As the Lords presented it, twenty-one of twenty-six teams lost money in 1984, for a combined operating loss of $41 million. As Noll saw it, baseball had made $25 million.

He found bookkeeping tricks at every turn. [Ted] Turner’s Braves were paid only $1 million for TV rights by Turner’s SuperStation WTBS. They should have been getting at least the league average of $2.7 million. The Cardinals reported no revenue from parking and concessions, but another Anheuser-Busch subsidiary was raking in $2.5 million from that. The Yankees’ $9 million loss included [George] Steinbrenner’s real estate investments in Tampa and $500,000 worth of charity contributions.

Do you think that sort of thing isn’t going on now, when even more of the business of MLB teams is tied up in their real estate deals and other ventures powered by money earned from MLB? Remember, too, the tax loopholes available to people with as much money as MLB’s owners: thanks to the reporting of ProPublica, we should all be well aware of how easy it is for any sports owner to make a profit look like something else entirely, and make additional money off of that lie, too. And, as is always relevant, it’s worth considering what Rob Mains wrote about how debt for MLB teams works differently than debt for you or I. Their debt will make them money, which is why they take it on in the first place, but with the right bookkeeping, it can also look like a loss in the present. Which can then in turn be used for whatever woe is me story they want to run out there to make it look like the players are bleeding them dry.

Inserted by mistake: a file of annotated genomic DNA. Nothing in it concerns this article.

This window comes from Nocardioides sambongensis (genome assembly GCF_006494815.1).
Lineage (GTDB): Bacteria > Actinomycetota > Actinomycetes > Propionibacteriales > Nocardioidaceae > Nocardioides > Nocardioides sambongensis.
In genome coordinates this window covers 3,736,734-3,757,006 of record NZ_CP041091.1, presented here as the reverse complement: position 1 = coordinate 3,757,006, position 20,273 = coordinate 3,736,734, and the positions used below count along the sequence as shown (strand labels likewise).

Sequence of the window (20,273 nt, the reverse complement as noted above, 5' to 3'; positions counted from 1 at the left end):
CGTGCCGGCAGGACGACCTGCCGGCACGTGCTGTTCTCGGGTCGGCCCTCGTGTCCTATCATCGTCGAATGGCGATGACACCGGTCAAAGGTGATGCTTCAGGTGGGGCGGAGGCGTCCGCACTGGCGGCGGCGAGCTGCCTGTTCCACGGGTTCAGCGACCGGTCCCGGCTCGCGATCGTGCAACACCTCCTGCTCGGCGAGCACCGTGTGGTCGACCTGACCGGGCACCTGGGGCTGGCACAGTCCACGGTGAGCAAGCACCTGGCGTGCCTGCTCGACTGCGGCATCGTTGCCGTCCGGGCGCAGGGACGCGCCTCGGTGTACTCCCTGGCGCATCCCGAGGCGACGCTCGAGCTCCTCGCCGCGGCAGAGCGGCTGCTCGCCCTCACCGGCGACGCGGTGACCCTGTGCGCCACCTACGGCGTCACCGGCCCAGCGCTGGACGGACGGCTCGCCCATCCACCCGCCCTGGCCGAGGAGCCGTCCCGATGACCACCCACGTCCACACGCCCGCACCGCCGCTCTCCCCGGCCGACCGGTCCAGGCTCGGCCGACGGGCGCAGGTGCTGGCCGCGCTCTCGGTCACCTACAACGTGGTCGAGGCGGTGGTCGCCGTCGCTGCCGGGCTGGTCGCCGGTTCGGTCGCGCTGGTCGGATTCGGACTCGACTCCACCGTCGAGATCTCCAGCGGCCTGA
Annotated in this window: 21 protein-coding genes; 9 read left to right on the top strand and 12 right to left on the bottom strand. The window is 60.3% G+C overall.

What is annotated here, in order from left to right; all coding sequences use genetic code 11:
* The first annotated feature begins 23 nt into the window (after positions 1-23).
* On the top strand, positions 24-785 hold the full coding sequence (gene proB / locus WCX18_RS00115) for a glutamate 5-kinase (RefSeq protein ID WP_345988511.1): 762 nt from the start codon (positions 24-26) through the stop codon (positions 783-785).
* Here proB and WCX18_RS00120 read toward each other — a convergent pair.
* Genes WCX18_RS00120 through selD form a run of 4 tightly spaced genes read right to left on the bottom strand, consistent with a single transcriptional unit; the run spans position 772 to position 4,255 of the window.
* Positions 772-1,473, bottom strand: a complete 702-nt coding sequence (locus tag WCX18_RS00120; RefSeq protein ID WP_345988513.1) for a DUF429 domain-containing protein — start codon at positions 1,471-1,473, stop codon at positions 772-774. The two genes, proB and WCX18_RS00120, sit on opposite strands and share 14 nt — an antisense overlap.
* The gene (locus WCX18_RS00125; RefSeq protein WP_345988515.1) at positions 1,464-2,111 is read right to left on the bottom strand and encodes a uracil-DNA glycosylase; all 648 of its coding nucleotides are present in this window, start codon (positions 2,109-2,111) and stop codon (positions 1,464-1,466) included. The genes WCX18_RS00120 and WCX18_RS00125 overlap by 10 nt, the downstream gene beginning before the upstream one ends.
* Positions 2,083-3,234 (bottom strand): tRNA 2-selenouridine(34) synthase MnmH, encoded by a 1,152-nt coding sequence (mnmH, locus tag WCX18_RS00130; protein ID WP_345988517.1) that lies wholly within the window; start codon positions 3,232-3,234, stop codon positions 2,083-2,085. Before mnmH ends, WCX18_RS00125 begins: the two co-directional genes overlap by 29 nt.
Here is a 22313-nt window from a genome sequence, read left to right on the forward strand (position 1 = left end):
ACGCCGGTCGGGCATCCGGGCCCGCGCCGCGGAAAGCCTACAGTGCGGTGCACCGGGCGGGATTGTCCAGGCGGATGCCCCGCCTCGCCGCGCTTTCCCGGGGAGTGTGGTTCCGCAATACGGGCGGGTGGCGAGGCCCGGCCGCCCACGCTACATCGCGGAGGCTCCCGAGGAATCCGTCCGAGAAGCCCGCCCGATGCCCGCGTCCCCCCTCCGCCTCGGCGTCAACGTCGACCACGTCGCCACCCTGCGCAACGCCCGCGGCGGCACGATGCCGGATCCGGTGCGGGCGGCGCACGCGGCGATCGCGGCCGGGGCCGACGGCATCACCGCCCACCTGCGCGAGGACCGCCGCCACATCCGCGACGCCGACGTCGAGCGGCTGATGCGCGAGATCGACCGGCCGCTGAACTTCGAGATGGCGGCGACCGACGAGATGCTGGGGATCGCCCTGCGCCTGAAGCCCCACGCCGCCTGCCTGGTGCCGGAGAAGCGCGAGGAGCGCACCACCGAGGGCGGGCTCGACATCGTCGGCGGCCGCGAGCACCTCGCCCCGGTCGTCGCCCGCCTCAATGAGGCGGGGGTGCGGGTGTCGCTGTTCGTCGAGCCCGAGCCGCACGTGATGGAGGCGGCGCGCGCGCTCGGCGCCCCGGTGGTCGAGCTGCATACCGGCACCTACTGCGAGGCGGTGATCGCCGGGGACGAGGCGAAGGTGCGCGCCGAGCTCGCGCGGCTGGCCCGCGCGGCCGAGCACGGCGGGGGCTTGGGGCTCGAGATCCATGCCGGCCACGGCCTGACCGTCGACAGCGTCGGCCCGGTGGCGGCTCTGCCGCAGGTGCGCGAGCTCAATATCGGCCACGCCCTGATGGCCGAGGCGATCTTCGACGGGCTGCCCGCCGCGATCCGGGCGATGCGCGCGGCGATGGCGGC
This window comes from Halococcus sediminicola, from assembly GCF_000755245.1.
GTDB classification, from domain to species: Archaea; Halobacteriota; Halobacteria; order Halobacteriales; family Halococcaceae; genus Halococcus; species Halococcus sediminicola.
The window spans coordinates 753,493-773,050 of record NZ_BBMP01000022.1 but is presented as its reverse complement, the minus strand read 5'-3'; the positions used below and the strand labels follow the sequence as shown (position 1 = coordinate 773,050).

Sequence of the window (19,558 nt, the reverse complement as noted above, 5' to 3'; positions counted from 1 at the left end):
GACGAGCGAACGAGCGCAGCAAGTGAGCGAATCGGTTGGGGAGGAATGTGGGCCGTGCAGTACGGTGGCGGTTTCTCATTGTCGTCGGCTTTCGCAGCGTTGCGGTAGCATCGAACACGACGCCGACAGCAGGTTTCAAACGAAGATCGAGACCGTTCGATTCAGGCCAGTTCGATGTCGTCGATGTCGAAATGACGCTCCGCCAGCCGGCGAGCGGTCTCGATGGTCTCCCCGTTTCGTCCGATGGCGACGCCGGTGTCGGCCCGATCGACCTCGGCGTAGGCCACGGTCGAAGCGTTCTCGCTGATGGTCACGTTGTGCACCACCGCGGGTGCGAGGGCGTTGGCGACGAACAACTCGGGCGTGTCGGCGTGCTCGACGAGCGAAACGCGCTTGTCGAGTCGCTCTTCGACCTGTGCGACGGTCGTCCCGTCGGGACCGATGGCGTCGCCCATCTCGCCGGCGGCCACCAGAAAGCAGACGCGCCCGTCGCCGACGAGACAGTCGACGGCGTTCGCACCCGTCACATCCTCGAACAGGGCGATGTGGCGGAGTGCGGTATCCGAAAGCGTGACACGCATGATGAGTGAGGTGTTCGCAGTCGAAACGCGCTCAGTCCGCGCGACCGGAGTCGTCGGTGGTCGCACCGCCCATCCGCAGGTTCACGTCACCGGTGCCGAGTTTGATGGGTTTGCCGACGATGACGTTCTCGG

The Forbes’ report is valuable, but it’s not gospel. It’s incomplete, the valuations themselves are estimates, and MLB does their damndest to make sure the true nature of the business isn’t out there for anyone to see, not even the Players Association that has to consider what kind of money is available out there when it comes time to sit at the bargaining table. Just keep all of that in mind while wondering how it is that the Phillies could have lost money in a year they made it to the World Series, or how the Mets can sustain themselves in the long run if they’re losing this much even before Cohen got really mad about Jacob deGrom leaving the team.